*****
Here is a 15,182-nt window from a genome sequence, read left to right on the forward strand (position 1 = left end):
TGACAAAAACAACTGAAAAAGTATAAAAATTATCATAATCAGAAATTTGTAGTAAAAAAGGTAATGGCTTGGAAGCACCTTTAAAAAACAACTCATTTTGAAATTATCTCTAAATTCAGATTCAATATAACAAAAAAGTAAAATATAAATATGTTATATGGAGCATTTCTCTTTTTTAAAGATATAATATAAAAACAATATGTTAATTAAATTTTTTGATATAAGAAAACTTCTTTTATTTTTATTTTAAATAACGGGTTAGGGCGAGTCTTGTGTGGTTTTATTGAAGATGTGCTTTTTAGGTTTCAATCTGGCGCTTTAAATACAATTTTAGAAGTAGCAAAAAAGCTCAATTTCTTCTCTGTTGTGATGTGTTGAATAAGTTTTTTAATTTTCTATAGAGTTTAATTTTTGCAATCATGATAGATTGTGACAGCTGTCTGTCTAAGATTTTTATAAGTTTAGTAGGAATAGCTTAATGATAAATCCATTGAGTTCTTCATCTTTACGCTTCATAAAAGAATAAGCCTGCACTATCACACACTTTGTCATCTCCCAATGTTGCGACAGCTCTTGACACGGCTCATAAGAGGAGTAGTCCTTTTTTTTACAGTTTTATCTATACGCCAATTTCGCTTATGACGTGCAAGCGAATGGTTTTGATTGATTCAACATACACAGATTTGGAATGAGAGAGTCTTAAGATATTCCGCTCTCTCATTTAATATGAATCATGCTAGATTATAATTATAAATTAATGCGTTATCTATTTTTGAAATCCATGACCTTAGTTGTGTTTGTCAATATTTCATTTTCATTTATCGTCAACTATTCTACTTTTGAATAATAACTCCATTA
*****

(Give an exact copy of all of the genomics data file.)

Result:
Here is a 15,182-nt window from a genome sequence, read left to right on the forward strand (position 1 = left end):
TGACAAAAACAACTGAAAAAGTATAAAAATTATCATAATCAGAAATTTGTAGTAAAAAAGGTAATGGCTTGGAAGCACCTTTAAAAAACAACTCATTTTGAAATTATCTCTAAATTCAGATTCAATATAACAAAAAAGTAAAATATAAATATGTTATATGGAGCATTTCTCTTTTTTAAAGATATAATATAAAAACAATATGTTAATTAAATTTTTTGATATAAGAAAACTTCTTTTATTTTTATTTTAAATAACGGGTTAGGGCGAGTCTTGTGTGGTTTTATTGAAGATGTGCTTTTTAGGTTTCAATCTGGCGCTTTAAATACAATTTTAGAAGTAGCAAAAAAGCTCAATTTCTTCTCTGTTGTGATGTGTTGAATAAGTTTTTTAATTTTCTATAGAGTTTAATTTTTGCAATCATGATAGATTGTGACAGCTGTCTGTCTAAGATTTTTATAAGTTTAGTAGGAATAGCTTAATGATAAATCCATTGAGTTCTTCATCTTTACGCTTCATAAAAGAATAAGCCTGCACTATCACACACTTTGTCATCTCCCAATGTTGCGACAGCTCTTGACACGGCTCATAAGAGGAGTAGTCCTTTTTTTTACAGTTTTATCTATACGCCAATTTCGCTTATGACGTGCAAGCGAATGGTTTTGATTGATTCAACATACACAGATTTGGAATGAGAGAGTCTTAAGATATTCCGCTCTCTCATTTAATATGAATCATGCTAGATTATAATTATAAATTAATGCGTTATCTATTTTTGAAATCCATGACCTTAGTTGTGTTTGTCAATATTTCATTTTCATTTATCGTCAACTATTCTACTTTTGAATAATAACTCCATTA